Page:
Wax on, wax off. Wax on, wax off. Mr. Miyagi (Pat Morita) knew of what he spoke.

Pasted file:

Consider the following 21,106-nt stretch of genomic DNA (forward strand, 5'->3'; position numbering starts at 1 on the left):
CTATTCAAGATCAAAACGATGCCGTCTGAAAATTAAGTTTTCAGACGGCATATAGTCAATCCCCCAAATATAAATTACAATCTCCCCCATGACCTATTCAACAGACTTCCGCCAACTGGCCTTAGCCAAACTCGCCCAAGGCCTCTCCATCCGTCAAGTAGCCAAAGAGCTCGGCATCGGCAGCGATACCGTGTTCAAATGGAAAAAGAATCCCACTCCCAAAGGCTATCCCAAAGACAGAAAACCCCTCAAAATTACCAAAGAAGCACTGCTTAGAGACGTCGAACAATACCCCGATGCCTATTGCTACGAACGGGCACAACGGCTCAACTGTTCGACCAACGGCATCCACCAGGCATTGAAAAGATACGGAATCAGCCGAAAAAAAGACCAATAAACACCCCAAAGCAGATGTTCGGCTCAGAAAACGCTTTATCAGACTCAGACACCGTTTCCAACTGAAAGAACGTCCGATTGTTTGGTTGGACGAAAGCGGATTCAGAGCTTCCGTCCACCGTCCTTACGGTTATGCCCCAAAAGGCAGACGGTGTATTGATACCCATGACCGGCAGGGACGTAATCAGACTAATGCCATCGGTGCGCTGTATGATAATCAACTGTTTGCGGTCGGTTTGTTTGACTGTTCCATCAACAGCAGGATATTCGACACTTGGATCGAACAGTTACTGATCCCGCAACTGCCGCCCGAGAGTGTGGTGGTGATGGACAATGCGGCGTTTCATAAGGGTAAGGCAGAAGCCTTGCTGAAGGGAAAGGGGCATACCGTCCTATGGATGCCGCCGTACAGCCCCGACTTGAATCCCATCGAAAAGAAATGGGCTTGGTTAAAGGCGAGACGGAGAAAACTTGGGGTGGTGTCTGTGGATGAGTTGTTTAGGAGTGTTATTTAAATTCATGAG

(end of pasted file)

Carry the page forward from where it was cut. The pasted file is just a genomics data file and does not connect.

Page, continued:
Just those simple words, with the accompanying car-washing hand motions and a prudent reminder to breathe, helped transform Daniel LaRusso (Ralph Macchio) from a wimpy, timid kid into a less-wimpy, more confident kid who kicked the tar out of the bullies who tormented him, especially Johnny Lawrence (William Zabka). Such was the plot of The Karate Kid, the 1984 semi-classic film that spawned The Karate Kid Part II (1986) and The Karate Kid Part III (1989), both with Macchio and Zabka; The Next Karate Kid (1994), which introduced a pre-Oscar Hilary Swank to audiences; and the 2010 reboot, The Karate Kid (with Jaden Smith and Jackie Chan in the mentee and mentor roles); and, of course, the current streaming sensation, Cobra Kai, which recently dropped its fourth season. If you want to see where it all began, now is the time, as The Karate Kid is streaming for free on Pluto TV.Directed by the late John G. Avildsen, The Karate Kid is basically Rocky for teenagers. That makes perfect sensei… er sense, since Avildsen directed Rocky. Daniel is Rocky and Mr. Miyagi is Mickey. It’s worth noting that Pat Morita, who played Mr. Miyagi, and Burgess Meredith, who played Mickey, were nominated for Oscars in the Best Supporting Actor category. And if the rousing score seems to evoke Rocky, too, that also makes sense, since Bill Conti wrote the music for both films. And the same cinematographer, James Crabe, shot Rocky and The Karate Kid. The movie is pure cheese, which is half its appeal. We’re not convinced that Daniel’s signature move, the iconic crane kick, would ever actually work, or that Daniel, after taking a brutal beating, could even summon the strength to stand, much less pull it off. The bullies here belong in jail, and the cops, school boards, Veterans Administration, and/or child services would never tolerate the boorish, borderline sadistic behavior of the chief villain, John Kreese (Martin Kove). Plus, Ali (Elisabeth Shue) is way too good for either Daniel or Johnny. That said, the movie pulls perfectly at every heartstring, making you root for the good guys and boo the baddies, and the chemistry is just great, particularly between Macchio and Morita, Zabka and Kove, and Shue and both Macchio and Zabka.If you’re watching Cobra Kai and haven’t ever seen The Karate Kid, the movie is essential viewing. And it’s the same thing if you’re watching Cobra Kai and haven’t seen The Karate Kid in ages. Cobra Kai is sort of The Karate Kid: The Next Generation and the show is absolutely steeped in Karate Kid history and minutiae. Macchio and Zabka are back in their familiar roles, though, after a long period of clashing, their characters are currently allies. And the show features loads of recurring and guest appearances by actors from the original trilogy, among them Martin Kove, Elisabeth Shue, Randee Heller, Tony O’Dell, Tamlyn Tomita, Yuji Okumoto, Thomas Ian Griffith, and the late Rob Garrison. Just how deep dive is that casting? Tomita played Daniel’s love interest in The Karate Kid Part II and Griffith co-starred as the villain in The Karate Kid Part III. Cars, catchphrases, songs, bits of dialogue, Mr. Miyagi’s sanding discs, and more from the trilogy – including a couple of deleted scenes from the original movie smartly used as flashbacks — appear as Easter eggs throughout Cobra Kai, and the spirits of Mr. Miyagi and Pat Morita sweetly pervade the proceedings.The Karate Kid is currently streaming for free on Pluto TV.